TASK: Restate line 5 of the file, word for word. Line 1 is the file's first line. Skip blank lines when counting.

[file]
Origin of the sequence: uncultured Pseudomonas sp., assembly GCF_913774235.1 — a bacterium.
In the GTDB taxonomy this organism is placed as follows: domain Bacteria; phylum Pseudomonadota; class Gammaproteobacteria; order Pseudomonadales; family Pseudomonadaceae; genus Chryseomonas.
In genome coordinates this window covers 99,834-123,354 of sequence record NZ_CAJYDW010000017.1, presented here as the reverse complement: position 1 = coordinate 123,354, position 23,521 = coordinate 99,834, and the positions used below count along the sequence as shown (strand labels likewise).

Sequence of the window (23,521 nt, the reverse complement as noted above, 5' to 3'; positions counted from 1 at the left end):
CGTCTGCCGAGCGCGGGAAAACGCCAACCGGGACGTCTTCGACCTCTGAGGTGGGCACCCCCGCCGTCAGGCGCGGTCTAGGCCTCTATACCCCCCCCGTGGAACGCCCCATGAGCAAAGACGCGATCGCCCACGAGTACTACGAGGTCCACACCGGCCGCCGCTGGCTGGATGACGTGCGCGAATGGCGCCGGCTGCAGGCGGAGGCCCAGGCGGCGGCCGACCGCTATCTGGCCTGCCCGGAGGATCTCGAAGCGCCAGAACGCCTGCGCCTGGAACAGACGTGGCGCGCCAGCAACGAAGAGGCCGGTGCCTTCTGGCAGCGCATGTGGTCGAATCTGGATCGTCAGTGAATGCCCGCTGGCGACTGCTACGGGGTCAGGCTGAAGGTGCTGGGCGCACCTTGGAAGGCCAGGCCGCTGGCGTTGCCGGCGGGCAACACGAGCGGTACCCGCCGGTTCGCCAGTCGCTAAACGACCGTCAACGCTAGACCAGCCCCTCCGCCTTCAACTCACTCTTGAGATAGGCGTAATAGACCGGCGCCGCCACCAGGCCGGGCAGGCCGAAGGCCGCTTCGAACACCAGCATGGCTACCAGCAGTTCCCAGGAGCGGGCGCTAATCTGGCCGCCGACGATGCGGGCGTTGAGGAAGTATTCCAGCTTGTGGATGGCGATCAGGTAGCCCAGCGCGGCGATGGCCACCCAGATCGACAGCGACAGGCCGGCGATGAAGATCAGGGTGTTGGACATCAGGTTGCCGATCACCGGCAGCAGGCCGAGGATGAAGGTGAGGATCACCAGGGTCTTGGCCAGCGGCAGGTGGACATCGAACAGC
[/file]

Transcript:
CGTCTGCCGAGCGCGGGAAAACGCCAACCGGGACGTCTTCGACCTCTGAGGTGGGCACCCCCGCCGTCAGGCGCGGTCTAGGCCTCTATACCCCCCCCGTGGAACGCCCCATGAGCAAAGACGCGATCGCCCACGAGTACTACGAGGTCCACACCGGCCGCCGCTGGCTGGATGACGTGCGCGAATGGCGCCGGCTGCAGGCGGAGGCCCAGGCGGCGGCCGACCGCTATCTGGCCTGCCCGGAGGATCTCGAAGCGCCAGAACGCCTGCGCCTGGAACAGACGTGGCGCGCCAGCAACGAAGAGGCCGGTGCCTTCTGGCAGCGCATGTGGTCGAATCTGGATCGTCAGTGAATGCCCGCTGGCGACTGCTACGGGGTCAGGCTGAAGGTGCTGGGCGCACCTTGGAAGGCCAGGCCGCTGGCGTTGCCGGCGGGCAACACGAGCGGTACCCGCCGGTTCGCCAGTCGCTAAACGACCGTCAACGCTAGACCAGCCCCTCCGCCTTCAACTCACTCTTGAGATAGGCGTAATAGACCGGCGCCGCCACCAGGCCGGGCAGGCCGAAGGCCGCTTCGAACACCAGCATGGCTACCAGCAGTTCCCAGGAGCGGGCGCTAATCTGGCCGCCGACGATGCGGGCGTTGAGGAAGTATTCCAGCTTGTGGATGGCGATCAGGTAGCCCAGCGCGGCGATGGCCACCCAGATCGACAGCGACAGGCCGGCGATGAAGATCAGGGTGTTGGACATCAGGTTGCCGATCACCGGCAGCAGGCCGAGGATGAAGGTGAGGATCACCAGGGTCTTGGCCAGCGGCAGGTGGACATCGAACAGC